Mimsy Were the Borogoves

Editorials: Where I rant to the wall about politics. And sometimes the wall rants back.

Unintended consequences of the 17th amendment

Jerry Stratton, January 23, 2006

Todd Zywicki partially blames the seventeenth amendment for the increasing contentiousness of Supreme Court nominee debates as well as for the Clinton impeachment trial.

The Seventeenth Amendment has dramatically reshaped the structure of the Senate… The indirect election of Senators under the original constitution was designed to give Senators a degree of quality and independence from politics that is absent today… to my mind this increased politicization of the Senate tends to make the Senate less, rather than more, equipped to responsibly and competently carry out the advice and consent powers given to it under the Constitution.

I think it is an open question as to whether the Framers would have entrusted the advice and consent power to the Senate in the same manner had they known that eventually Senators would be elected directly by the people in partisan elections, and as a result, the nature and tenor of the confirmation process would deviate so dramatically from what was originally anticipated.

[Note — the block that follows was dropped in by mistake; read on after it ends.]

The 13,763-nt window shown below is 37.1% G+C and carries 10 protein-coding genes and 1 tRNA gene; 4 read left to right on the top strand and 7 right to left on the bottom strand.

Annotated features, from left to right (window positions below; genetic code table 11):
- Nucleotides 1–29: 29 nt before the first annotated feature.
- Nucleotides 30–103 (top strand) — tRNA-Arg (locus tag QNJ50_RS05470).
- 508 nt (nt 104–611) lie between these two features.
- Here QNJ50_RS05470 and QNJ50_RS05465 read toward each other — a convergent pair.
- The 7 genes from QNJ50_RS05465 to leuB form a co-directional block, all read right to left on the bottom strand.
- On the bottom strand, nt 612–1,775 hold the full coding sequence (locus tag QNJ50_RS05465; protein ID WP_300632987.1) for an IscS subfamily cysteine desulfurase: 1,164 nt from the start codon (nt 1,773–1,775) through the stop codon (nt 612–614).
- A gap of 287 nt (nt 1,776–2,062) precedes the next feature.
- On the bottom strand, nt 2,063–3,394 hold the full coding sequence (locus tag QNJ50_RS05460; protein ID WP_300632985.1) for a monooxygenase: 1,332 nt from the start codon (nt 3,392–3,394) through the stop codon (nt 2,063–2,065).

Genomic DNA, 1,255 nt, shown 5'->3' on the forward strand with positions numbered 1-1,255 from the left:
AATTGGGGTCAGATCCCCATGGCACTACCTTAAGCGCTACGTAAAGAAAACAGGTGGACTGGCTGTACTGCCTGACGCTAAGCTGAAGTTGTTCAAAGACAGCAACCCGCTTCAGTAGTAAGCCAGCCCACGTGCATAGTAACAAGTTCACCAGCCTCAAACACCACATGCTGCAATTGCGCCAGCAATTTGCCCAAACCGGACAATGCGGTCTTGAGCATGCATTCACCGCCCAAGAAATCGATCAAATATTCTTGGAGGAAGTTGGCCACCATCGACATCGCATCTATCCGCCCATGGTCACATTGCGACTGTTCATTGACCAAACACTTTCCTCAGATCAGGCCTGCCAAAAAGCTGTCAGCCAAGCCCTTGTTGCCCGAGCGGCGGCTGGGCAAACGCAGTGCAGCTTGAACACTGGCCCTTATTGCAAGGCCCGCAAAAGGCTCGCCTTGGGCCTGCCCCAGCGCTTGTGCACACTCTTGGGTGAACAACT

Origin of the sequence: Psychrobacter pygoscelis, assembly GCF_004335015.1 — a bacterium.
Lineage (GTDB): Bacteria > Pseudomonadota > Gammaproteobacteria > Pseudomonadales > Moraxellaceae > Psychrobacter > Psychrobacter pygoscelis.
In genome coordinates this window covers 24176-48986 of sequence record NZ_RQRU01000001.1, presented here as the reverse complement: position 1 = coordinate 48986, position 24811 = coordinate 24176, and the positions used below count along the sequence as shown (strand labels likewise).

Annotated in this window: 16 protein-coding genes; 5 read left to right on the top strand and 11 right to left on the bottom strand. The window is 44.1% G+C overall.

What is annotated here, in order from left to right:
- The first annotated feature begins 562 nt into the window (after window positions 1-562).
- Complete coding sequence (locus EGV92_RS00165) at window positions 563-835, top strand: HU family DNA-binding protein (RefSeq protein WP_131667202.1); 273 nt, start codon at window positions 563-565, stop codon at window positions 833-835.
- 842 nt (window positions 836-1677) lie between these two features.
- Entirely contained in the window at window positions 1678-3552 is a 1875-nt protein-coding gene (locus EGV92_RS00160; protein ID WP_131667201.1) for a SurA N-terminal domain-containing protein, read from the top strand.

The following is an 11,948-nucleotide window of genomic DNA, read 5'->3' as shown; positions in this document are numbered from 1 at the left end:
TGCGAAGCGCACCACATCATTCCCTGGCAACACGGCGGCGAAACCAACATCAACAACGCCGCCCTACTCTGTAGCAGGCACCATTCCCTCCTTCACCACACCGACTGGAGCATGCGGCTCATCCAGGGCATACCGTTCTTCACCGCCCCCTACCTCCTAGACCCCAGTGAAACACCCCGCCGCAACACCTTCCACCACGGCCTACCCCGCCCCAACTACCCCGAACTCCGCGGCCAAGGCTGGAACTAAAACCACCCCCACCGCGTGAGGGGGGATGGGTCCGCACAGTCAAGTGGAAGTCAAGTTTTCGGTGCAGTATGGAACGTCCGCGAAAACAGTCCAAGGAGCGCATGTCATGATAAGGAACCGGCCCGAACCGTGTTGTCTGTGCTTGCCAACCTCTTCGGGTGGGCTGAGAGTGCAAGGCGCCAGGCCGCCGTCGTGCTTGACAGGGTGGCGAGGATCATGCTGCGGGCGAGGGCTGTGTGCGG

I would say the same thing about Senate trial on Impeachment. When the Framers entrusted to the Senate the power to conduct trials regarding impeachment, they anticipated that the indirect election of Senators by state legislatures would tend to elevate to the Senate individuals largely independent of political pressures and selected based on their distinction, rather than politics. One can see how with that anticipation the Framers could imagine the Senate sitting as a sort of jury weighing the evidence on the impeachment of a public official… The performance of the Senate during the Clinton impeachment showed the way in which impeachment is now an extension of politics, rather than the Senate sitting as a sort of sober jury, relatively independent of political pressures.

Of course, the key word is “relatively”. Andrew Johnson’s impeachment was fairly contentious as well, but it followed a very uncivil civil war and represented the very odd situation where the president’s own party wanted him convicted.

  1. <- Flat tax
  2. Blame Canada ->